Title: The Inner Circle
Author: Brad Meltzer
Release Date: January 11, 2011
Publisher: Grand Central Publishing
Rating: 3.5 out of 5
Beecher White works at the National Archives in Washington, DC as an archivist. It’s his job to find information, to discover things that have been hidden for years. When Beecher’s childhood crush Clementine shows up at the White House looking for information about the identity of her father, Beecher is in the mood to impress her. While making that effort, Beecher, Clementine, and a guard, Orlando, stumble into something involving the President of the United States, something much bigger and older than them that puts their lives in danger.
Let me start out this review by saying that I am a huge fan of Brad Meltzer. I really enjoyed his last book, The Book of Lies, and I just really like him as a person. I’ve seen him speak multiple times, even when I have no idea what book he’s promoting. He is so passionate and always has something interesting (and funny) to say. Therefore, I really wanted to love The Inner Circle; unfortunately it didn’t quite work out that way.
Let’s start with Beecher. He was naïve and sometimes frustrating, but I couldn’t help but like him. From almost the very beginning of the novel, he is in way over his head and struggling to keep afloat. He has a real soft spot for Clementine (whom he calls Clemmie, which irritated me for some reason), even though he hasn’t seen her since he was in middle or high school. That blind faith in her becomes quite irritating as the novel progresses, as she has done nothing to earn his (or the reader’s) trust.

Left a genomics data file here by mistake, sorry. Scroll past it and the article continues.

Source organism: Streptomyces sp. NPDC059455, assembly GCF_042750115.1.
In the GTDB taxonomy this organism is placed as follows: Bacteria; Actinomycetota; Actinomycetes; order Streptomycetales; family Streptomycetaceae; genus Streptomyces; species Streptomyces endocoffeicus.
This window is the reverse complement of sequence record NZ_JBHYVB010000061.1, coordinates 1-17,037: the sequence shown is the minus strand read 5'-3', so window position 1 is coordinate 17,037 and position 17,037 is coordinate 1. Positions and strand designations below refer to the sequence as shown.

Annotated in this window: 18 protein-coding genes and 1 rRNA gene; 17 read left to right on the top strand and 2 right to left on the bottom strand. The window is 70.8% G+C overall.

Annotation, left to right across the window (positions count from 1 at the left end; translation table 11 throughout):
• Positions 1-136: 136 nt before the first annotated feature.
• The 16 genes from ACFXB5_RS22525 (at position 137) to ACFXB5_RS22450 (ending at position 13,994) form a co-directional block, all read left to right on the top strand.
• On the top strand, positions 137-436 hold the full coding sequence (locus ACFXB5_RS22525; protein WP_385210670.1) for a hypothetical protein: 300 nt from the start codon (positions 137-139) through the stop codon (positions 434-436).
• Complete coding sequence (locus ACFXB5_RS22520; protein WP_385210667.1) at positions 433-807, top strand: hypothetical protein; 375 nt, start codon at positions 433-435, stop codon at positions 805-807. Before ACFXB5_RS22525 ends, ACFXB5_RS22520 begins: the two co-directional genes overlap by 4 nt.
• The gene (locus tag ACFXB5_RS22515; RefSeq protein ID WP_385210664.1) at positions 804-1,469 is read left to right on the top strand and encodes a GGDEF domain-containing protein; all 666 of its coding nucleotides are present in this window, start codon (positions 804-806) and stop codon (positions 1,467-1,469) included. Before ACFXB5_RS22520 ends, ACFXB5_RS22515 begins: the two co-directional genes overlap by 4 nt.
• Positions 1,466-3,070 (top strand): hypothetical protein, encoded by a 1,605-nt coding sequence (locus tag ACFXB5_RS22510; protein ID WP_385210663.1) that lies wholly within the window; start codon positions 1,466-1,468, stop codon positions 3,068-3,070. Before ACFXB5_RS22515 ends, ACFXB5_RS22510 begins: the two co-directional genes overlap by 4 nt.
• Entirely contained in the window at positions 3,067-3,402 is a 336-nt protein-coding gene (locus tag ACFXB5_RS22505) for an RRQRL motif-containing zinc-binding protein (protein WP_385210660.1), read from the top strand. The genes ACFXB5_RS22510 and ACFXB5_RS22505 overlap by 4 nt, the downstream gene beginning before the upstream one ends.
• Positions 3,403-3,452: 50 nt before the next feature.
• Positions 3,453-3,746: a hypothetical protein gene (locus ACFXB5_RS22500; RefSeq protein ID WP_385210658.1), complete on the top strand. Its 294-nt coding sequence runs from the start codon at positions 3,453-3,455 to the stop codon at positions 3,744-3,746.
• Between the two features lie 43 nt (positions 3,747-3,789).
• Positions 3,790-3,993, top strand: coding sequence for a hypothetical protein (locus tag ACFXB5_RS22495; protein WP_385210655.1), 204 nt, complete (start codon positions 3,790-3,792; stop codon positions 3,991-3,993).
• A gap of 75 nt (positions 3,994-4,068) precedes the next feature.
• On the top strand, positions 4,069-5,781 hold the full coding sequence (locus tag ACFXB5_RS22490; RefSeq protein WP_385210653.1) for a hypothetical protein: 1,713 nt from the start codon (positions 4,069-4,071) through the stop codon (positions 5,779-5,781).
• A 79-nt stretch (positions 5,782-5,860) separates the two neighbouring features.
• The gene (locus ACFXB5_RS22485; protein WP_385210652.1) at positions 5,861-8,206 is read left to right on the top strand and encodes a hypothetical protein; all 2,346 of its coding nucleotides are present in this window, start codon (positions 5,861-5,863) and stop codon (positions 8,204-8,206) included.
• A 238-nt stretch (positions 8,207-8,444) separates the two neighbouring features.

The Inner Circle was definitely not what I expected. It’s not the historical thriller that I thought it would be, and it doesn’t really serve as a standalone novel. I knew it was the first in a series, but usually in this genre, series have the same main characters, but the storylines are enclosed within each book. That’s not the case with The Inner Circle; the book sets up what is likely to be an exciting and thrilling overarching storyline. Once I realized that was the case, I was able to relax into the narrative and stop trying to figure out what in the world was going on and how it would be resolved in the few pages that were left.
The storyline of The Inner Circle is interesting, but it moves very, very slowly. It takes some time to figure out what is going on. As I mentioned before, because this is the first in a series, Meltzer could (and did) take his time setting up the premise of the entire novel. The pace picks up as the novel progresses, and by the end, I was riveted. But it took me awhile to get to that point; if I hadn’t had faith in Meltzer’s ability to tell a great story, I don’t know if I would have made it that far.
I feel like I’ve been harder on The Inner Circle than I should; after all, I did enjoy reading it. However, I just was looking so forward to this book that I was shocked by the fact that it wasn’t what I expected. I think that if this had been by an unknown author, I probably wouldn’t have any hesitation about it. That being said, I will definitely be picking up the future books in this series. Now that the premise is set up, I’m confident that Meltzer has some exciting things planned for Beecher’s future.